Recent articles in “The Economist” point out the fact that America is losing its competitive advantage when it comes to attracting global talent. Countries such as Canada, Australia, and Singapore are making it easier for foreign nationals to enter and set up a business. In America, the immigration process is rife with inconvenience and uncertainty. The number of visas available for skilled workers, or H1-Bs, has decreased from 100,000/year in 1999 to 65,000/year. Green Card processing time has increased from as little as 18 months in the 1980s to up to 10 years. Unlike other countries who have special visa categories for entrepreneurs, America has no such entrepreneurial visa.
Even Chile is doing more to attract global talent. The small Latin-American nation has a new program, called Start-up Chile, that selects young firms and gives their founders the equivalent of $40,000 and a visa for one year. The idea is to raise Chile’s profile as a hub for entrepreneurs and to foster entrepreneurialism among Chileans. The program aims to bankroll 1,000 new companies by the end of next year. Does anything like this exist in the United States? No.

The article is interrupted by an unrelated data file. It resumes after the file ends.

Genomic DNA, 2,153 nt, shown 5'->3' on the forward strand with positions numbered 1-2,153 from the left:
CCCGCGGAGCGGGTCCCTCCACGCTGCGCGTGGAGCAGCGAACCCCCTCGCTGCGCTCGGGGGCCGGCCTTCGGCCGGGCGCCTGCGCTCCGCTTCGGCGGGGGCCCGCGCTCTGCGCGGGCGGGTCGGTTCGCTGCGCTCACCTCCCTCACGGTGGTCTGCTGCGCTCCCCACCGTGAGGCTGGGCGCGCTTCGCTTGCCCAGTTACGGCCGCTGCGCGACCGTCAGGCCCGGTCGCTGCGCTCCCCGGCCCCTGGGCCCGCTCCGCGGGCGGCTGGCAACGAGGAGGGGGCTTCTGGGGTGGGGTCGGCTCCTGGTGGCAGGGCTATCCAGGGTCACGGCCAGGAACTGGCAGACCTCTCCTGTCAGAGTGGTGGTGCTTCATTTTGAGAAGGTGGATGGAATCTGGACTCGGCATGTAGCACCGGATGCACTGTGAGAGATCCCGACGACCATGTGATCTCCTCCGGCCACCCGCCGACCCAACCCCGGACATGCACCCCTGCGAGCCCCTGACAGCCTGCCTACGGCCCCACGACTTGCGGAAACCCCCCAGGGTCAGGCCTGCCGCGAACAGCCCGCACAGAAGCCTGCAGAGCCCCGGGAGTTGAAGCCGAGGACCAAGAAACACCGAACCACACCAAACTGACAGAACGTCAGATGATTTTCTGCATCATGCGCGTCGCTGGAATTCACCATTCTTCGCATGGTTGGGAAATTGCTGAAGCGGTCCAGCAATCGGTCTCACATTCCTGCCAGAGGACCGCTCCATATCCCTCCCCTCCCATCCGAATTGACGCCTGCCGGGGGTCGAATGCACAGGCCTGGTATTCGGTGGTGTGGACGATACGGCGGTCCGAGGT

There are some options but they are circuitous and difficult, and there is never a guarantee of success. One is the H1-B visa. This visa is for skilled workers who are hired by U.S. companies. But it is temporary and it’s validity is tied to the applicant’s original job. If an H1-B immigrant wishes to apply for permanent residency they must keep their original job while they wait for their Green Card to be issued, which can take up to 10 years. If the immigrant finds a better opportunity or wishes to start a new business they lose their H1-B status.
Another option for enterprising foreigners is the E2 Investor Visa. To qualify, a prospective immigrant must invest a “significant” amount of money in an existing business or start a new business that promises to support the immigrant and employ Americans. This is a good option for entrepreneurs but not every immigrant with a good idea has enough capital to start a new business upon arrival in the U.S. In contrast, Start-up Chile is lending capital to promising companies upon arrival.
In today’s global economy, powered by the internet, businesses can serve their customers from anywhere. Entrepreneurs are searching globally for attractive locations for their start-ups. Basic infrastructure, peace, and a relatively wealthy and educated population are all elements for prosperity that make the United States attractive to foreign investors and entrepreneurs. But our complicated immigration system is turning into a disadvantage, especially as other nations with the same basic elements for prosperity are making it easier to immigrate there and start a business. The United States should do more to enable foreign entrepreneurs to see their dreams come true here.